A Japanese man who started work as a hospital chaplain in Minnesota in 2020 said his appeal for paper cranes to decorate the hospital for COVID-19 patients resulted in more than 16,000 origami birds arriving.

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Pastor Kazuhiro Sekino, who started work at Abbott Northwestern Hospital in Minneapolis in July 2020, said his appeal for paper cranes stemmed from his initial encounter with a coronavirus patient at the facility.

"I was super scared," Sekino recalled to KARE-TV. "Of course it was recommendation I wear gown, gloves and goggles and hard face masks. My language was limited because of the hard face mask and time was limited. So that's why I got an idea that I can make a paper crane as a Japanese chaplain and hand him as a symbol of healing and hope."

Sekino said origami cranes are a symbol of healing in Japanese culture.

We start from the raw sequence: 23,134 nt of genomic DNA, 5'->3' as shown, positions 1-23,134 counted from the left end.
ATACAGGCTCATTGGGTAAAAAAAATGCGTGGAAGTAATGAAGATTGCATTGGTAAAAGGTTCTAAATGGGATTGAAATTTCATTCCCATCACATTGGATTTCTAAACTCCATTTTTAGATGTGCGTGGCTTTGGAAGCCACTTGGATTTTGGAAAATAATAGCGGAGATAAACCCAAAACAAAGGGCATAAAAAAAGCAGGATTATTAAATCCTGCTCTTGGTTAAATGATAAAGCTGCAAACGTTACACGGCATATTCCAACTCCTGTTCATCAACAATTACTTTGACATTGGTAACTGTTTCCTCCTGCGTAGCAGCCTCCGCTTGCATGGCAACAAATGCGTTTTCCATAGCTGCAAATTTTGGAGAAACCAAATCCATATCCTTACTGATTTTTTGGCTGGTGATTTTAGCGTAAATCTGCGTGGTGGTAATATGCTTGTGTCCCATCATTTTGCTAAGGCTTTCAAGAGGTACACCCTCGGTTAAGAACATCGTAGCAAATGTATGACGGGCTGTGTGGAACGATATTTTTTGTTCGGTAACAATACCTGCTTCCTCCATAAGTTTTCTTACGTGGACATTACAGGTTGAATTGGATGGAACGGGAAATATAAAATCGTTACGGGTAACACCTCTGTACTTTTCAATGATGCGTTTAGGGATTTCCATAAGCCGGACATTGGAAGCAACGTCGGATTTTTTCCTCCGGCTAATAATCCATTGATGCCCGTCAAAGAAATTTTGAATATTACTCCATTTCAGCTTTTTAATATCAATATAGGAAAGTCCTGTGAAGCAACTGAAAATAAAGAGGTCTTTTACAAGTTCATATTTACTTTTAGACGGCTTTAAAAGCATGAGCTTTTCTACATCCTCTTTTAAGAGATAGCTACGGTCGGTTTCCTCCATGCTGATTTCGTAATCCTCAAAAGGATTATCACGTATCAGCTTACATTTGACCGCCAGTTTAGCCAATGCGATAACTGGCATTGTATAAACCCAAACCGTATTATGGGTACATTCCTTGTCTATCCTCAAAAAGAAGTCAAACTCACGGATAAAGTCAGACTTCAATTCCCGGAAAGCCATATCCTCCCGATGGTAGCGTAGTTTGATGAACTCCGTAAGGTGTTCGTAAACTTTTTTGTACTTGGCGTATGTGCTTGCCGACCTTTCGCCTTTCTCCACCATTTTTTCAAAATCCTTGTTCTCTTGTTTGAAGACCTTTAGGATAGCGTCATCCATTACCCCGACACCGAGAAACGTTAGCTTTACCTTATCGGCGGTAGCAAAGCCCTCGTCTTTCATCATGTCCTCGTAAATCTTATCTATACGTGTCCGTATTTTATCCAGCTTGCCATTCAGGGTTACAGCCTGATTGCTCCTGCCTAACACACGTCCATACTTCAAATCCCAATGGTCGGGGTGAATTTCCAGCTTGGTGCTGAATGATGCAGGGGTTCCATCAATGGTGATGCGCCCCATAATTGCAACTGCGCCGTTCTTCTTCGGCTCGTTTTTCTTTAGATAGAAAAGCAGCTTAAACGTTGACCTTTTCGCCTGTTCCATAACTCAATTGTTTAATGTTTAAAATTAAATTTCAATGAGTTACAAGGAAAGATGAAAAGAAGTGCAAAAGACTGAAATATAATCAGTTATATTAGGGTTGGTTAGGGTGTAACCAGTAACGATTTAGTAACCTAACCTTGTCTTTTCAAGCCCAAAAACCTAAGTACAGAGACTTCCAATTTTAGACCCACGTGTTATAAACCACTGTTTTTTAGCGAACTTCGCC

"In Japan, making a paper crane, especially collecting 1,000 paper cranes tied together -- it is an intense prayer for healing and seeking peace," he said.

Sekino posted a video to his YouTube account asking his followers to send him paper cranes for the hospital.

"I thought I'd get maybe 200," he told Mpls St. Paul magazine.

The chaplain said he was shocked by the number of cranes he received.

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"Some schools and communities started making together, with so many people, and its amount is 16,000," he said. "Which I never expected."

Most of the cranes are now on display at the hospital, hanging from the ceiling in the main lobby.

"The hospital is not a super fun place to visit," Sekino said. "They're looking down because there are so many emotional distress to visit the hospital. But once they step into the hospital, first thing they see is this paper crane, so they can look up -- something they didn't expect."